The myth of Sisyphus tells the story of a man punished by the gods to forever roll a boulder up a hill only to have it roll down again once he got it to the top.
Rather like looking at your email every day.
The most important real estate in an email is not in the email itself. It is the recipient’s inbox, where your email subject line will take its place among many others that arrive every day, for many reasons, fulfilling many purposes. The success of your email campaign depends on your successful management of your place in your recipient’s inbox.
If you are old enough to remember the 1990’s, you may remember that, prior to the advent of the commercialized internet, the printed catalog ruled the physical mailbox. Imagine if every Shopify or boutique store on the web was delivered to you as a semi-large print magazine, with glossy images, itsy-bitsy copy dedicated to telling you a story about a product or summarizing the features of the same for your entertainment.
For a while, mailboxes all around the US were flooded by prospecting catalog companies that had purchased lists from one another or from list brokers and were trying their luck to expand their audience to meet ever higher business goals. In those days, physical mailboxes were considered an amazing expanding infinite space, capable of taking in as many catalogs and selling publications as could be crammed into them by a mail person.
A physical mailbox has one clear advantage over a digital one. If the mailbox owners are likely to clear the mailbox, entirely, every time they open it. You end up with Mailbox 0 every day, and you don’t have to worry about leaving stray letters or magazines in the mailbox. Normally, you take them all out and you make decisions about them: this one comes inside the house, this one goes straight into the recycling bin. Which selling pieces survive the tired decision making of the mailbox-owners and avoid a trip to the recycling bin is usually determined by three primary elements: whether the mailbox owner knows and expects the company that sent the catalog and whether they consider the selling piece important to them at the moment they look at it. This could be triggered by a headline or an image.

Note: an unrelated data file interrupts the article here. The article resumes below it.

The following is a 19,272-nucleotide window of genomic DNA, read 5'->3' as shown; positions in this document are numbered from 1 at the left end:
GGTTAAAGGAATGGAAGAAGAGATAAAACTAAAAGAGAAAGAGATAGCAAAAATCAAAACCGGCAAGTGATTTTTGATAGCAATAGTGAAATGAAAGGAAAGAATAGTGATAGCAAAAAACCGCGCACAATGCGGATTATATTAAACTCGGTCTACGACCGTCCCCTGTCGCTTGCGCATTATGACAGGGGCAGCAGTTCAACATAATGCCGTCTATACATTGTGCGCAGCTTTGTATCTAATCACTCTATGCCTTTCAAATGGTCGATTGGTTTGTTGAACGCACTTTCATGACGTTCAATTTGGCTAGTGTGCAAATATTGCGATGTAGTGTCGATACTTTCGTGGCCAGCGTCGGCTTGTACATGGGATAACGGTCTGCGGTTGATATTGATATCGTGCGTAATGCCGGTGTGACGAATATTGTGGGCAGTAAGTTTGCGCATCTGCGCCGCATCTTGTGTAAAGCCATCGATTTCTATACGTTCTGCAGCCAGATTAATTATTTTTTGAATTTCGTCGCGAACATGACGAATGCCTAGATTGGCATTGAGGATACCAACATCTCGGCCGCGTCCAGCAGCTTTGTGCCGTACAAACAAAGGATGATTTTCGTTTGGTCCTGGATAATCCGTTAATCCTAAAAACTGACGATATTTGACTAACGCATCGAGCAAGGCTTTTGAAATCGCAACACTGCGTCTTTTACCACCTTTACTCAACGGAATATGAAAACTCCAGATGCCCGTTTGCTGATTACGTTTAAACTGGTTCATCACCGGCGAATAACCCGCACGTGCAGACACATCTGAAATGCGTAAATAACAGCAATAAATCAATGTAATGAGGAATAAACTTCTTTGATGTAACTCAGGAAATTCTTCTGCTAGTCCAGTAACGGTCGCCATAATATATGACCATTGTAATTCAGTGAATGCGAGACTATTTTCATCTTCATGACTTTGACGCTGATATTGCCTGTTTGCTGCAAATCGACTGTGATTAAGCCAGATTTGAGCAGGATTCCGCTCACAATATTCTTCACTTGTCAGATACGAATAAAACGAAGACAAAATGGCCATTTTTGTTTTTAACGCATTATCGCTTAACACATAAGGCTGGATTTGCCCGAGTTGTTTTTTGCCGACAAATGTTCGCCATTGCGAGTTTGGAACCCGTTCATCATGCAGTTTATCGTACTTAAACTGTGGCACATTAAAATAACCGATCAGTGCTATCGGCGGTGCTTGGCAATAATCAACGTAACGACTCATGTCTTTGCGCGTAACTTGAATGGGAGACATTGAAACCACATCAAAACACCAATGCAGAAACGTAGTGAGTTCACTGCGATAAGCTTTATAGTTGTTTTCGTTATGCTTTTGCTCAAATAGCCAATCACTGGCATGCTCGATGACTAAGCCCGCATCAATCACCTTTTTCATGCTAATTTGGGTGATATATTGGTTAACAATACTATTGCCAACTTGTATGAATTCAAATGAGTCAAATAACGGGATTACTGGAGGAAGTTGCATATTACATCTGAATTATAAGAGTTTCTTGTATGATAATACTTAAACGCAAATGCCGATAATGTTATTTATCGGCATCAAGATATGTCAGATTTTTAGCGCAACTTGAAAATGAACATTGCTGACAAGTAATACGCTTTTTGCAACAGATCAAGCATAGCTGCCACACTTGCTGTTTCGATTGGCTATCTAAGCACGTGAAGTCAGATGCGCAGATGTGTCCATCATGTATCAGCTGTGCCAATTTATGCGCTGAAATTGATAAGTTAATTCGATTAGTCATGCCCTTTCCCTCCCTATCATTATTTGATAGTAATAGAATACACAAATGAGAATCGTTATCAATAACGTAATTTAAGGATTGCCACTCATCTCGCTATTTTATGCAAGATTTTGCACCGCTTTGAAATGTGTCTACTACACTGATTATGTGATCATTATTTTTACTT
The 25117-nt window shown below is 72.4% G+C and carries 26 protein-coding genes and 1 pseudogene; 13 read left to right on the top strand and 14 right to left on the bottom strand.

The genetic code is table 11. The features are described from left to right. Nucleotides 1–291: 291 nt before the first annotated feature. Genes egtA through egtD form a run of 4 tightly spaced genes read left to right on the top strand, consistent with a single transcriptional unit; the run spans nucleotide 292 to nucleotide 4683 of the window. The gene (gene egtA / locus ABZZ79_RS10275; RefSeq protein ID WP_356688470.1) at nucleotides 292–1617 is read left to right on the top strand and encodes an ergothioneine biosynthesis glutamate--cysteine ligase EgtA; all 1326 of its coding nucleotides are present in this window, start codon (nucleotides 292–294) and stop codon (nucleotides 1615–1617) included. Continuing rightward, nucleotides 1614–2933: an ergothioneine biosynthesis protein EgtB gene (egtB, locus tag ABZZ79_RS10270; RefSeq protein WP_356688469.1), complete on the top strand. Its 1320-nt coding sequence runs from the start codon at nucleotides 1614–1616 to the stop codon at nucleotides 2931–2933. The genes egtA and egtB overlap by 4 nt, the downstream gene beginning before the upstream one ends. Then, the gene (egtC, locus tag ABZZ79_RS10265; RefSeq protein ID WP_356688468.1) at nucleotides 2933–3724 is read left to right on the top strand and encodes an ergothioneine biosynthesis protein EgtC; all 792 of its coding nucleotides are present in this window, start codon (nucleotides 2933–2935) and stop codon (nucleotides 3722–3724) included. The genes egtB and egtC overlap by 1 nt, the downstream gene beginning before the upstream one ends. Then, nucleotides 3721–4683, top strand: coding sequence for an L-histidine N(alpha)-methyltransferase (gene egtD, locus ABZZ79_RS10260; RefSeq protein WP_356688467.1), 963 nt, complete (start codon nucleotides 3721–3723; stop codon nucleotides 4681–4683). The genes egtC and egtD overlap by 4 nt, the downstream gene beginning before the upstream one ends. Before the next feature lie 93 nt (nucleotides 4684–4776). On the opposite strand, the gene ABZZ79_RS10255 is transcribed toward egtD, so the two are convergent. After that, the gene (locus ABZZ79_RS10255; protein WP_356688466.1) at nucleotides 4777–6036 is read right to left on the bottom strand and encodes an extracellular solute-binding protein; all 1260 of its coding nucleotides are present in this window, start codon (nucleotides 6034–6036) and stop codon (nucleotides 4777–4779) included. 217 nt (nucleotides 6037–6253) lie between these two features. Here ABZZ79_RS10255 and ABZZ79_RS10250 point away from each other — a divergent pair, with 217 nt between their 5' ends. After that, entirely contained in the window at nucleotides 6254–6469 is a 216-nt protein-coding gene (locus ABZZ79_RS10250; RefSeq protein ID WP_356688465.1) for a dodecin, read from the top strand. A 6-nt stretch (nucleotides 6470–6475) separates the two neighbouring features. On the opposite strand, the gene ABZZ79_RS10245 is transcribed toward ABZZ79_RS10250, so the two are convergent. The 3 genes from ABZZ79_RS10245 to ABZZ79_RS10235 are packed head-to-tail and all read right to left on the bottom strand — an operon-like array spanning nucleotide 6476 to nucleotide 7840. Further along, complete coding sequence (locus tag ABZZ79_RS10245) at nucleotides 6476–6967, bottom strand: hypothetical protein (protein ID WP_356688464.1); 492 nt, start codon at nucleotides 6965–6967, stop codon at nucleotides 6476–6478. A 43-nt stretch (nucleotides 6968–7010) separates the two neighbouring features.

The third element is the mental state of the person while dealing with the mailbox-clearing task: If the person had a lousy day, or been fired, or is having a day where they’ve been contradicted by everyone they’ve talked to, or are simply tired of making decisions all day, chances are, regardless of the brilliance of the images and headlines available in the catalog, that the desire for simplifying life, for making the decision making process as simple as possible, leads the person to take one decision: unless it is a check, or an essential notification of some sort, or a personal letter, everything is going into the recycling bin.